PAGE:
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Robert Trigaux

As a metro area, Tampa Bay's 23d in GDP



New data by the U.S. Bureau of Economic Analysis show that real GDP by metropolitan area grew in 308 of 363 metropolitan areas in 2006. Growth in the metropolitan portion of the United States was 3.2 percent in 2006, slightly greater than the 3.1 percent growth in 2005. Strong growth in financial industries (remember, these are 2006 numbers, well before the current crisis) —  specifically real estate and securities, commodity contracts, and investments — accounted for 39 percent of U.S. metropolitan area GDP growth in 2006. Contraction in the construction industry tempered growth in most metropolitan areas.

Look at this map, which could be titled: Sunbelt good, Midwest bad. The economies of 55 metropolitan areas contracted in 2006; 27 of those metropolitan areas are in the Great Lakes area. So how did the Tampa Bay area fare? It ranked 23d among metro areas in GDP (gross domestic product) with a 2006 GDP of $108.5-billion, up from $101.2-billion in 2005 and $93.2-billion in 2004. That means we're just ahead of Pittsburgh (24th) and Portland, Ore. (25th), and just behind Riverside-San Bernardino-Ontario (22nd) in California and the Charlotte area of North Carolina (21st).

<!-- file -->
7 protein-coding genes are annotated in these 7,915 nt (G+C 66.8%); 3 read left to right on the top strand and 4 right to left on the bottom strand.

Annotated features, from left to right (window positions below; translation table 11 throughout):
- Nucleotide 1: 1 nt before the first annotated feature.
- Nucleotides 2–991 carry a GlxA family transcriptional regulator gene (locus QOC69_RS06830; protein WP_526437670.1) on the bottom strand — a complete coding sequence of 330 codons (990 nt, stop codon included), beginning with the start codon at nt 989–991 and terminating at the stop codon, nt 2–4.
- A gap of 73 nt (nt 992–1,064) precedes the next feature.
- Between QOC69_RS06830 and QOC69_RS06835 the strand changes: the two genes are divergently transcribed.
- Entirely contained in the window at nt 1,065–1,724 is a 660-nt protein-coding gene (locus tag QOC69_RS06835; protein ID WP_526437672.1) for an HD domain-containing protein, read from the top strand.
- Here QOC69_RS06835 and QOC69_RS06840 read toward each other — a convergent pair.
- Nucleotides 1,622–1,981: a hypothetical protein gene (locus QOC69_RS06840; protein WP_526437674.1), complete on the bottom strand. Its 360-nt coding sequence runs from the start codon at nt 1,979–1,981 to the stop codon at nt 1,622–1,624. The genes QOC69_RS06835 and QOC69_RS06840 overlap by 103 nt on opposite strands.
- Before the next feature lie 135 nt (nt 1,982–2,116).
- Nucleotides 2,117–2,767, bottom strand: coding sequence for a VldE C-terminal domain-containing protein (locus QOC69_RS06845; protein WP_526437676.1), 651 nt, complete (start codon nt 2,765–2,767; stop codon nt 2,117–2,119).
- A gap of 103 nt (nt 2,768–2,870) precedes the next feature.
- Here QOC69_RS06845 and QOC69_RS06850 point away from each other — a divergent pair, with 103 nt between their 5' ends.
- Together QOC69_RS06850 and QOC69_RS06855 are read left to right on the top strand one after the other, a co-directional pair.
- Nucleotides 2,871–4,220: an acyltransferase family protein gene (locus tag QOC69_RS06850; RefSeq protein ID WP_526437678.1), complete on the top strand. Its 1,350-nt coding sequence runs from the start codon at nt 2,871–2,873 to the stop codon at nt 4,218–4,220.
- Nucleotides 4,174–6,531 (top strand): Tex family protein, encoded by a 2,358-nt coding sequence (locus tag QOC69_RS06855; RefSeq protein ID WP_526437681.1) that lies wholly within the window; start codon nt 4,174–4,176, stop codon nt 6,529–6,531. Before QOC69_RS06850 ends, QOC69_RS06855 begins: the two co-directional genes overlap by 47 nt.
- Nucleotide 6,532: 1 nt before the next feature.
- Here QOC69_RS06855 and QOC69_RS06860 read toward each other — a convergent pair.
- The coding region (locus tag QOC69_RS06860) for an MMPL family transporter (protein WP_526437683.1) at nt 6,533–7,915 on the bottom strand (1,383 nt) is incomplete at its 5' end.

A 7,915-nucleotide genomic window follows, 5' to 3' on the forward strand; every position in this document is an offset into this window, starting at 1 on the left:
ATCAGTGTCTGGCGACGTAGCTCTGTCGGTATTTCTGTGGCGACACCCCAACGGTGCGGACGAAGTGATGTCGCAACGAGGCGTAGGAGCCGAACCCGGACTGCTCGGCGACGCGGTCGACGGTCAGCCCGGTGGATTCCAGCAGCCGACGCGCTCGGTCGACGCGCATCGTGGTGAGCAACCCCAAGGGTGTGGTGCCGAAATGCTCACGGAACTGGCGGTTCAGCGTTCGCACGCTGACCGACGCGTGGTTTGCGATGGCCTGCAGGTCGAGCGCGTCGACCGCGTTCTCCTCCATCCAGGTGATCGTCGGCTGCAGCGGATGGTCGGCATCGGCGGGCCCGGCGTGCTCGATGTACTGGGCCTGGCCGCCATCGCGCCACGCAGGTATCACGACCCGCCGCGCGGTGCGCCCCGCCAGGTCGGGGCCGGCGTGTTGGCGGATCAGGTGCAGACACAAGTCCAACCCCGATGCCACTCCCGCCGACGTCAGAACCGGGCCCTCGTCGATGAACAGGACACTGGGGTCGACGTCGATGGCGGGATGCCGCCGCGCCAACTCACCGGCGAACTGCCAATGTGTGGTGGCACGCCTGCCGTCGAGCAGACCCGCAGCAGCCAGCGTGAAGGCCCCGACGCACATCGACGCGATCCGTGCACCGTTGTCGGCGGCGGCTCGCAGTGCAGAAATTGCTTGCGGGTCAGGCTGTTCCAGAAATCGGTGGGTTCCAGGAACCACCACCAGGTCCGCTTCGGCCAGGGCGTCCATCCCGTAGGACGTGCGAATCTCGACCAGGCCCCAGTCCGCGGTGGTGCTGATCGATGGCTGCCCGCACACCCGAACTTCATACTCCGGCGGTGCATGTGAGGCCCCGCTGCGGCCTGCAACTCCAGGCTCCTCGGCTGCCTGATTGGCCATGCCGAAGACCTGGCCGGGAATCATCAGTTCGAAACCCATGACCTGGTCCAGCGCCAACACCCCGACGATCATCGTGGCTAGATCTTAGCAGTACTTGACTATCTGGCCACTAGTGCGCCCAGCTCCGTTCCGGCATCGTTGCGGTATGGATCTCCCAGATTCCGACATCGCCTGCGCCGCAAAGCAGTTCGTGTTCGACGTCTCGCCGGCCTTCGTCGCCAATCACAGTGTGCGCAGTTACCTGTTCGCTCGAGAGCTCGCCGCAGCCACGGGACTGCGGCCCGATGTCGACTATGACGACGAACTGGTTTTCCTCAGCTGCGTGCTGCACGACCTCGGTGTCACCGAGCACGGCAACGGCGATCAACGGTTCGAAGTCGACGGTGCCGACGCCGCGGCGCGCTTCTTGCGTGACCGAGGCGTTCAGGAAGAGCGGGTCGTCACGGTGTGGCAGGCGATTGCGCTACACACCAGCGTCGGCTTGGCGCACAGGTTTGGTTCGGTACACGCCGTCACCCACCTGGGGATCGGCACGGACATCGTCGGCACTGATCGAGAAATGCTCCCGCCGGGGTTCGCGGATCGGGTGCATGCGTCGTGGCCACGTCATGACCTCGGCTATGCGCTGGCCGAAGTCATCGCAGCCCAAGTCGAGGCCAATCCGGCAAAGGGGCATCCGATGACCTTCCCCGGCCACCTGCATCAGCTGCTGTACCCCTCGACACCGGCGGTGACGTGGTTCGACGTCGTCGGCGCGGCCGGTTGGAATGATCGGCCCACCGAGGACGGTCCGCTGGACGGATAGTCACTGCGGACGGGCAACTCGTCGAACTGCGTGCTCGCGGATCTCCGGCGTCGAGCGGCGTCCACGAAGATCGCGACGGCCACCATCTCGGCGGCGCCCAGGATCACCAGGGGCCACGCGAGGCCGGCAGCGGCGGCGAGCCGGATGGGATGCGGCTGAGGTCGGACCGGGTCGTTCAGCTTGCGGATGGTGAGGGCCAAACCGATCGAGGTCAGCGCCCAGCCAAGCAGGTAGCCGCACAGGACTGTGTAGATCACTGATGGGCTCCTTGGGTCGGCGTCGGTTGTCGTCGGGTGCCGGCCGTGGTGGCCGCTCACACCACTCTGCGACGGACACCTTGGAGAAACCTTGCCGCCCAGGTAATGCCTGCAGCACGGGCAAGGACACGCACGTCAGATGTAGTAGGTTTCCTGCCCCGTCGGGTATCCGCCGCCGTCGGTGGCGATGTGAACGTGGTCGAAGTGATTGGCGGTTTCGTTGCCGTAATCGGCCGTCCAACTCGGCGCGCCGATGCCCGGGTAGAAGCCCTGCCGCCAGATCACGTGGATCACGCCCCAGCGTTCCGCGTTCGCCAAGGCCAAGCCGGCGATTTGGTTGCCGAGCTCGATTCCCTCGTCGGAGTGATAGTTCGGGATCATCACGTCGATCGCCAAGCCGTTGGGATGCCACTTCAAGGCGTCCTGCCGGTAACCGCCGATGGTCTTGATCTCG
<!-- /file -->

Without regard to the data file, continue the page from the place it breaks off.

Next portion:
Here's some perspective: • Current-dollar GDP for U.S. metro areas was $11.8-trillion, accounting for 90 percent of the nation’s $13.1-trillion GDP. • GDP for the New York metropolitan area was $1.1-trillion which ranked it 1st among metropolitan areas; 2nd (behind California) when ranked among states and 10th (behind Spain) when ranked among countries. • The five largest metropolitan areas accounted for 23 percent of U.S. GDP. • The smallest 78 metropolitan areas accounted for less than 2 percent of U.S. GDP.

-- Robert Trigaux, Times Business Columnist


[Last modified: Tuesday, June 1, 2010 11:22am]


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